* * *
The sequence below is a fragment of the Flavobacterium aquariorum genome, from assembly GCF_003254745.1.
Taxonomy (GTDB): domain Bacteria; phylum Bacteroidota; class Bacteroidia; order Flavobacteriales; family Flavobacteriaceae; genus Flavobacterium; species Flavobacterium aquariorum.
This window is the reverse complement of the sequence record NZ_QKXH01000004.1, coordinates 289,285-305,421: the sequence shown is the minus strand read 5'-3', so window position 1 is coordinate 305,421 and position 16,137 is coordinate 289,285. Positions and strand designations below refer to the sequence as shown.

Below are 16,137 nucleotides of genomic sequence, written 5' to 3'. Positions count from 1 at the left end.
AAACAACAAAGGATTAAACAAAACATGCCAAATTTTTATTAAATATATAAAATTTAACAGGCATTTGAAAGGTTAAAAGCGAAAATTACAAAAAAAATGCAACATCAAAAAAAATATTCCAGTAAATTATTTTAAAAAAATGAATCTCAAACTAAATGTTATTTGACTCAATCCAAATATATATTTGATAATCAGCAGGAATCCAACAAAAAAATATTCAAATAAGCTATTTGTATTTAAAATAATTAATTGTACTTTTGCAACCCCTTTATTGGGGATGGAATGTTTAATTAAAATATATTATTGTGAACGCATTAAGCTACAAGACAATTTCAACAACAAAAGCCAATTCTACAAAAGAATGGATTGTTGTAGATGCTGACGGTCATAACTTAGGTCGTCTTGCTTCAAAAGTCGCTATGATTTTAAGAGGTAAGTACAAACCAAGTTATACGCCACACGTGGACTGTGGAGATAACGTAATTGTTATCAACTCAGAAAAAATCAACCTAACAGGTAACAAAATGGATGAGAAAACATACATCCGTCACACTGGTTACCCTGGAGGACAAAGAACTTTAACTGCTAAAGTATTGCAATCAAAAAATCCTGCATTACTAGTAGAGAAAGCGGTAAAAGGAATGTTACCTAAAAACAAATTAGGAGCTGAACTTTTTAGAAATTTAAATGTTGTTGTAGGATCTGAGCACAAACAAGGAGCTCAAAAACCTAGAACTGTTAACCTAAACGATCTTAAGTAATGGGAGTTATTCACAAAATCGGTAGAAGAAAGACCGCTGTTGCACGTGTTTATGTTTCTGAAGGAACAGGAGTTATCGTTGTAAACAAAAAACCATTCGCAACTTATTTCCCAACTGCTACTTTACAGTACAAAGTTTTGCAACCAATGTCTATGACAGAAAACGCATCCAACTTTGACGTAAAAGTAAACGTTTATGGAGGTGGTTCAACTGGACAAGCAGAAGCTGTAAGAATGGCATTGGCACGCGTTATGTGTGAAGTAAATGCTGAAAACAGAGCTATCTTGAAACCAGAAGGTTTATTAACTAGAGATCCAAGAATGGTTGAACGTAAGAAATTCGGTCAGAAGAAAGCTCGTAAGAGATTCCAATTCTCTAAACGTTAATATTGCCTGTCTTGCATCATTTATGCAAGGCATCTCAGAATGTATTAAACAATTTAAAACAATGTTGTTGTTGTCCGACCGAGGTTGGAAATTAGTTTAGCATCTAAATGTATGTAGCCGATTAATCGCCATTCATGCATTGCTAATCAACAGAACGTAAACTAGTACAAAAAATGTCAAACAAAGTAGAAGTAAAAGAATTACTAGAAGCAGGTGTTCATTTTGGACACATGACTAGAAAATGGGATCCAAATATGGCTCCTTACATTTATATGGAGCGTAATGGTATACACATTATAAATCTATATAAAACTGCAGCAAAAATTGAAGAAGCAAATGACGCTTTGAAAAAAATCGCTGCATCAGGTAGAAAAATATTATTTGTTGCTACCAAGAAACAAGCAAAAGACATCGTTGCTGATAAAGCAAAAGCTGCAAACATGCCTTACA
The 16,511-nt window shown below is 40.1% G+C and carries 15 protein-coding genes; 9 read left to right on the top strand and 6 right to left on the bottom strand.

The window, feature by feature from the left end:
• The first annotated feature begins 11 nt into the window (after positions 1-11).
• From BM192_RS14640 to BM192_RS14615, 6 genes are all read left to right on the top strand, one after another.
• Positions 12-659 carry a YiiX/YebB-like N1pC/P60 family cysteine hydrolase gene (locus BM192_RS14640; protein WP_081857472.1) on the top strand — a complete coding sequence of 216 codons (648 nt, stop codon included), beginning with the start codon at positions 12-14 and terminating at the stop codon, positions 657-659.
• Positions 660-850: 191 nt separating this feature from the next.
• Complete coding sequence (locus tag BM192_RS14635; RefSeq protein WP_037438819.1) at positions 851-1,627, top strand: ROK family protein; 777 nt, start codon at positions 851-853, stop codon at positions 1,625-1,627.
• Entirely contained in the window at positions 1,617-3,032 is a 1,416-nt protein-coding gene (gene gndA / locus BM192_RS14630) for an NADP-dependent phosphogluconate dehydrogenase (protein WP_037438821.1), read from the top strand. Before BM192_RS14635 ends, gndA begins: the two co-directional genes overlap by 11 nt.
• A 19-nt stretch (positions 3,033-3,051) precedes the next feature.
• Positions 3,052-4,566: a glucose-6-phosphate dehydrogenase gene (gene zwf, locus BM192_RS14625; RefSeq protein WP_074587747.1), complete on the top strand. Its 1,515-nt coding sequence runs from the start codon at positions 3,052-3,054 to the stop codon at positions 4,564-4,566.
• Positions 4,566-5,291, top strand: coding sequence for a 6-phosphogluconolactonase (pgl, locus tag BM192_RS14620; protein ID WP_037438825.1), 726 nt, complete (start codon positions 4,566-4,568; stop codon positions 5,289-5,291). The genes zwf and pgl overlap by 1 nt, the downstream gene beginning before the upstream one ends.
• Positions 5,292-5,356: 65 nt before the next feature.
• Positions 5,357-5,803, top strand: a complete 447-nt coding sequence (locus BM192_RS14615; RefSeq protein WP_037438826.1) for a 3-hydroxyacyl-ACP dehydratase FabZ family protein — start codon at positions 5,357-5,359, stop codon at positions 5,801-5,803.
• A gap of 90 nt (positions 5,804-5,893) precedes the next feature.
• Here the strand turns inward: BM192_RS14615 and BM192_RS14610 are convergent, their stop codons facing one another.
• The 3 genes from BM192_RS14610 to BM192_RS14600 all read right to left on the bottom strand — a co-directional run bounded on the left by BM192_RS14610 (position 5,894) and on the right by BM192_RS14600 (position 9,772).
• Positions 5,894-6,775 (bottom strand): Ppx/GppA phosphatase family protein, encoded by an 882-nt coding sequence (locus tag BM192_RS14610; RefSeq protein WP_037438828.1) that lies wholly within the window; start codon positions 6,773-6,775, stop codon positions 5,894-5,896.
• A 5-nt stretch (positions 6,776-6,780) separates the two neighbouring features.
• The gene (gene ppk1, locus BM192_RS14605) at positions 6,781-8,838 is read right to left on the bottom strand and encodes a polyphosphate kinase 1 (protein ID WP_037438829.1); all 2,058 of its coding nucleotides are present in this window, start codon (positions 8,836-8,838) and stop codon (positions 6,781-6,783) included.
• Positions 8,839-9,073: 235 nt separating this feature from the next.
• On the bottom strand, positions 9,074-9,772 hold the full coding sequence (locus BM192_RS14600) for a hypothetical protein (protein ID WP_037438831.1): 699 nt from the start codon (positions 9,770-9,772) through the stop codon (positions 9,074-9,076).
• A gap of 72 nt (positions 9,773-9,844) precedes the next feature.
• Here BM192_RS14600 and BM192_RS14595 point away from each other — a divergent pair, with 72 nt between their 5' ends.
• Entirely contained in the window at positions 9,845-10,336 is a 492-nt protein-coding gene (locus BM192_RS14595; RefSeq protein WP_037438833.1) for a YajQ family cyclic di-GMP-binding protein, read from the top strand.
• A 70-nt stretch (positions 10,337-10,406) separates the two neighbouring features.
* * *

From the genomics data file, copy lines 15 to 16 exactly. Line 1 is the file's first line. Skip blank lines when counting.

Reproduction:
• Positions 3,052-4,566: a glucose-6-phosphate dehydrogenase gene (gene zwf, locus BM192_RS14625; RefSeq protein WP_074587747.1), complete on the top strand. Its 1,515-nt coding sequence runs from the start codon at positions 3,052-3,054 to the stop codon at positions 4,564-4,566.
• Positions 4,566-5,291, top strand: coding sequence for a 6-phosphogluconolactonase (pgl, locus tag BM192_RS14620; protein ID WP_037438825.1), 726 nt, complete (start codon positions 4,566-4,568; stop codon positions 5,289-5,291). The genes zwf and pgl overlap by 1 nt, the downstream gene beginning before the upstream one ends.